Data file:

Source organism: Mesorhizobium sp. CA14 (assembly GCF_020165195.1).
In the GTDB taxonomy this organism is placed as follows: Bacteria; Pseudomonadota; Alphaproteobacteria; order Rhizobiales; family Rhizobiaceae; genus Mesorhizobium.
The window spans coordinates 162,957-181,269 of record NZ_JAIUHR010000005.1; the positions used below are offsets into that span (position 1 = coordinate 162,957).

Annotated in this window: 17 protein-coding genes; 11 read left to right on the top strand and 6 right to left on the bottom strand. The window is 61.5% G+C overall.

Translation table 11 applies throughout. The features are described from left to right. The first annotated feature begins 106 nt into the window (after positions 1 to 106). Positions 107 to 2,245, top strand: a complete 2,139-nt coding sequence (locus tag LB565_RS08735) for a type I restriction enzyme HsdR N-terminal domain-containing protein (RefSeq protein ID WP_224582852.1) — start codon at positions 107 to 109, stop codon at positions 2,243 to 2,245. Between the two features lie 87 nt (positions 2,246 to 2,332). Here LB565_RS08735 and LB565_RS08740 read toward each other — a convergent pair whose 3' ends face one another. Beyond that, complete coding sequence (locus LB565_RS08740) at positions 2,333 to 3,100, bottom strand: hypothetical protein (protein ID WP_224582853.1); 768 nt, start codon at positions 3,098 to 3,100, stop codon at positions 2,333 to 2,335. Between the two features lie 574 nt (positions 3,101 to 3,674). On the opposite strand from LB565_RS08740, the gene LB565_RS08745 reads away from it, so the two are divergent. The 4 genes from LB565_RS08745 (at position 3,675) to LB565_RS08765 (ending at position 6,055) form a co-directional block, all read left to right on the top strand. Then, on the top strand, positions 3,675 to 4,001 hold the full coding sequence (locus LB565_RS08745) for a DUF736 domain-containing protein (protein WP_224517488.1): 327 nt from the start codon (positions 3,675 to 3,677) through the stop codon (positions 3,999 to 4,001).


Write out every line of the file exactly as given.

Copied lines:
Source organism: Mesorhizobium sp. CA14 (assembly GCF_020165195.1).
In the GTDB taxonomy this organism is placed as follows: Bacteria; Pseudomonadota; Alphaproteobacteria; order Rhizobiales; family Rhizobiaceae; genus Mesorhizobium.
The window spans coordinates 162,957-181,269 of record NZ_JAIUHR010000005.1; the positions used below are offsets into that span (position 1 = coordinate 162,957).

Annotated in this window: 17 protein-coding genes; 11 read left to right on the top strand and 6 right to left on the bottom strand. The window is 61.5% G+C overall.

Translation table 11 applies throughout. The features are described from left to right. The first annotated feature begins 106 nt into the window (after positions 1 to 106). Positions 107 to 2,245, top strand: a complete 2,139-nt coding sequence (locus tag LB565_RS08735) for a type I restriction enzyme HsdR N-terminal domain-containing protein (RefSeq protein ID WP_224582852.1) — start codon at positions 107 to 109, stop codon at positions 2,243 to 2,245. Between the two features lie 87 nt (positions 2,246 to 2,332). Here LB565_RS08735 and LB565_RS08740 read toward each other — a convergent pair whose 3' ends face one another. Beyond that, complete coding sequence (locus LB565_RS08740) at positions 2,333 to 3,100, bottom strand: hypothetical protein (protein ID WP_224582853.1); 768 nt, start codon at positions 3,098 to 3,100, stop codon at positions 2,333 to 2,335. Between the two features lie 574 nt (positions 3,101 to 3,674). On the opposite strand from LB565_RS08740, the gene LB565_RS08745 reads away from it, so the two are divergent. The 4 genes from LB565_RS08745 (at position 3,675) to LB565_RS08765 (ending at position 6,055) form a co-directional block, all read left to right on the top strand. Then, on the top strand, positions 3,675 to 4,001 hold the full coding sequence (locus LB565_RS08745) for a DUF736 domain-containing protein (protein WP_224517488.1): 327 nt from the start codon (positions 3,675 to 3,677) through the stop codon (positions 3,999 to 4,001).